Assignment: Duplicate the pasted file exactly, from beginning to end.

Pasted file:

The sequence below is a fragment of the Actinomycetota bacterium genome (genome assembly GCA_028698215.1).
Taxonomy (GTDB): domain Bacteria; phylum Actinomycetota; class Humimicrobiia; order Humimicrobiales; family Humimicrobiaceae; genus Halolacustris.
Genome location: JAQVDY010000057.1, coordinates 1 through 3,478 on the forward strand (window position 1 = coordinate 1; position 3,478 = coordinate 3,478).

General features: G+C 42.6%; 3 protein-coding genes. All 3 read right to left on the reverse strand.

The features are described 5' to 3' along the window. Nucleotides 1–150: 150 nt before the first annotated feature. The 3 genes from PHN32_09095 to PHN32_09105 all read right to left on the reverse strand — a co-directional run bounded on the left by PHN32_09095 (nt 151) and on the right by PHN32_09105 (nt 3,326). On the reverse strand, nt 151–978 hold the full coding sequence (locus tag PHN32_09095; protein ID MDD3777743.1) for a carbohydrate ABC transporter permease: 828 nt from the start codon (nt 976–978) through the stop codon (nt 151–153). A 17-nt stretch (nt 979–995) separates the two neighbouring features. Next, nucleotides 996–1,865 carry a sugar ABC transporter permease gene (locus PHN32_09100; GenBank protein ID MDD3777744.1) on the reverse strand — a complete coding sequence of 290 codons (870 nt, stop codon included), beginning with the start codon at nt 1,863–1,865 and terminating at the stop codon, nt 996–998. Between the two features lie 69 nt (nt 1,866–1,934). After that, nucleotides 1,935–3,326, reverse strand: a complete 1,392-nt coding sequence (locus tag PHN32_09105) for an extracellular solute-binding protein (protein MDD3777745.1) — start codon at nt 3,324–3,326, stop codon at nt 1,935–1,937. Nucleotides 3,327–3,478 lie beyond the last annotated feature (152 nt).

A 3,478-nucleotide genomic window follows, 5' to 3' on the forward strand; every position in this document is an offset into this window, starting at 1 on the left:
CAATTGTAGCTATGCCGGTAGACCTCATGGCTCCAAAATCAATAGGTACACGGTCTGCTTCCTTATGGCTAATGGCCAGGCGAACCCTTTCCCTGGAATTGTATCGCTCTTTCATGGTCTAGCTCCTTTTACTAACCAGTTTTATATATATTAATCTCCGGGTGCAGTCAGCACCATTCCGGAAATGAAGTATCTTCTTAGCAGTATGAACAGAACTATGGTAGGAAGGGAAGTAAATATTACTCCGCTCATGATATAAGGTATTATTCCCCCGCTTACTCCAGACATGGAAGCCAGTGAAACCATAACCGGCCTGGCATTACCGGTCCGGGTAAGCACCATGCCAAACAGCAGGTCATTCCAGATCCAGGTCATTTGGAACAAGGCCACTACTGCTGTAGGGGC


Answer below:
The sequence below is a fragment of the Actinomycetota bacterium genome (genome assembly GCA_028698215.1).
Taxonomy (GTDB): domain Bacteria; phylum Actinomycetota; class Humimicrobiia; order Humimicrobiales; family Humimicrobiaceae; genus Halolacustris.
Genome location: JAQVDY010000057.1, coordinates 1 through 3,478 on the forward strand (window position 1 = coordinate 1; position 3,478 = coordinate 3,478).

General features: G+C 42.6%; 3 protein-coding genes. All 3 read right to left on the reverse strand.

The features are described 5' to 3' along the window. Nucleotides 1–150: 150 nt before the first annotated feature. The 3 genes from PHN32_09095 to PHN32_09105 all read right to left on the reverse strand — a co-directional run bounded on the left by PHN32_09095 (nt 151) and on the right by PHN32_09105 (nt 3,326). On the reverse strand, nt 151–978 hold the full coding sequence (locus tag PHN32_09095; protein ID MDD3777743.1) for a carbohydrate ABC transporter permease: 828 nt from the start codon (nt 976–978) through the stop codon (nt 151–153). A 17-nt stretch (nt 979–995) separates the two neighbouring features. Next, nucleotides 996–1,865 carry a sugar ABC transporter permease gene (locus PHN32_09100; GenBank protein ID MDD3777744.1) on the reverse strand — a complete coding sequence of 290 codons (870 nt, stop codon included), beginning with the start codon at nt 1,863–1,865 and terminating at the stop codon, nt 996–998. Between the two features lie 69 nt (nt 1,866–1,934). After that, nucleotides 1,935–3,326, reverse strand: a complete 1,392-nt coding sequence (locus tag PHN32_09105) for an extracellular solute-binding protein (protein MDD3777745.1) — start codon at nt 3,324–3,326, stop codon at nt 1,935–1,937. Nucleotides 3,327–3,478 lie beyond the last annotated feature (152 nt).

A 3,478-nucleotide genomic window follows, 5' to 3' on the forward strand; every position in this document is an offset into this window, starting at 1 on the left:
CAATTGTAGCTATGCCGGTAGACCTCATGGCTCCAAAATCAATAGGTACACGGTCTGCTTCCTTATGGCTAATGGCCAGGCGAACCCTTTCCCTGGAATTGTATCGCTCTTTCATGGTCTAGCTCCTTTTACTAACCAGTTTTATATATATTAATCTCCGGGTGCAGTCAGCACCATTCCGGAAATGAAGTATCTTCTTAGCAGTATGAACAGAACTATGGTAGGAAGGGAAGTAAATATTACTCCGCTCATGATATAAGGTATTATTCCCCCGCTTACTCCAGACATGGAAGCCAGTGAAACCATAACCGGCCTGGCATTACCGGTCCGGGTAAGCACCATGCCAAACAGCAGGTCATTCCAGATCCAGGTCATTTGGAACAAGGCCACTACTGCTGTAGGGGC